Solicitors for the interveners the Blood Tribe, the Beaver Lake Cree Nation, the Ermineskin Cree Nation, the Siksika Nation and the Whitefish Lake First Nation # 128:  MacPherson Leslie & Tyerman, Edmonton and Calgary.

                    Solicitors for the intervener the Fort McKay First Nation:  Henning Byrne, Edmonton; Shores Jardine, Edmonton.

                    Solicitors for the intervener Te’mexw Treaty Association:  Janes Freedman Kyle Law Corporation, Vancouver.

                    Solicitor for the interveners the Ochiichagwe’Babigo’Ining First Nation, the Ojibways of Onigaming First Nation, the Big Grassy First Nation and the Naotkamegwanning First Nation:  Donald R. Colborne, Victoria.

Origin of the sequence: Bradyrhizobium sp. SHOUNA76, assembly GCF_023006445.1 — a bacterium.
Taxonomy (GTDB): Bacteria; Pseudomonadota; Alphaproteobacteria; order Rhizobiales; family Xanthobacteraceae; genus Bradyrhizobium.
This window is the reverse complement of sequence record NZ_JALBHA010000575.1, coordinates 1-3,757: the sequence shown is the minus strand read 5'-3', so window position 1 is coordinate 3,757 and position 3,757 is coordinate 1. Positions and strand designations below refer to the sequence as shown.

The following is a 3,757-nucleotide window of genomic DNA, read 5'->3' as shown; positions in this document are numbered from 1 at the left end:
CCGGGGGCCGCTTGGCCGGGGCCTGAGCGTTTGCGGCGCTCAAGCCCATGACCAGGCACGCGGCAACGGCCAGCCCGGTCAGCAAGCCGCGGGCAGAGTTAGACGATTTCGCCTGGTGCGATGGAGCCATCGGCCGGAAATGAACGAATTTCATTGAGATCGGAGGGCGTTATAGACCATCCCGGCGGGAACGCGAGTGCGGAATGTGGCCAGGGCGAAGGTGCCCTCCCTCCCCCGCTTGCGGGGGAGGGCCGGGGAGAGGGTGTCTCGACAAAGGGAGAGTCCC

Solicitors for the intervener the Métis Nation of Ontario:  Pape Salter Teillet, Toronto.

                    Solicitors for the intervener the Cowichan Tribes, represented by Chief William Charles Seymour, on his own behalf and on behalf of the members of Cowichan Tribes:  Woodward & Company, Victoria.

                    Solicitors for the interveners the Lac Seul First Nation and the Sandy Lake First Nation:  Keshen & Major, Kenora, Ont.

                    Solicitors for the intervener the Assembly of First Nations/National Indian Brotherhood:  Farris, Vaughan, Wills & Murphy, Vancouver.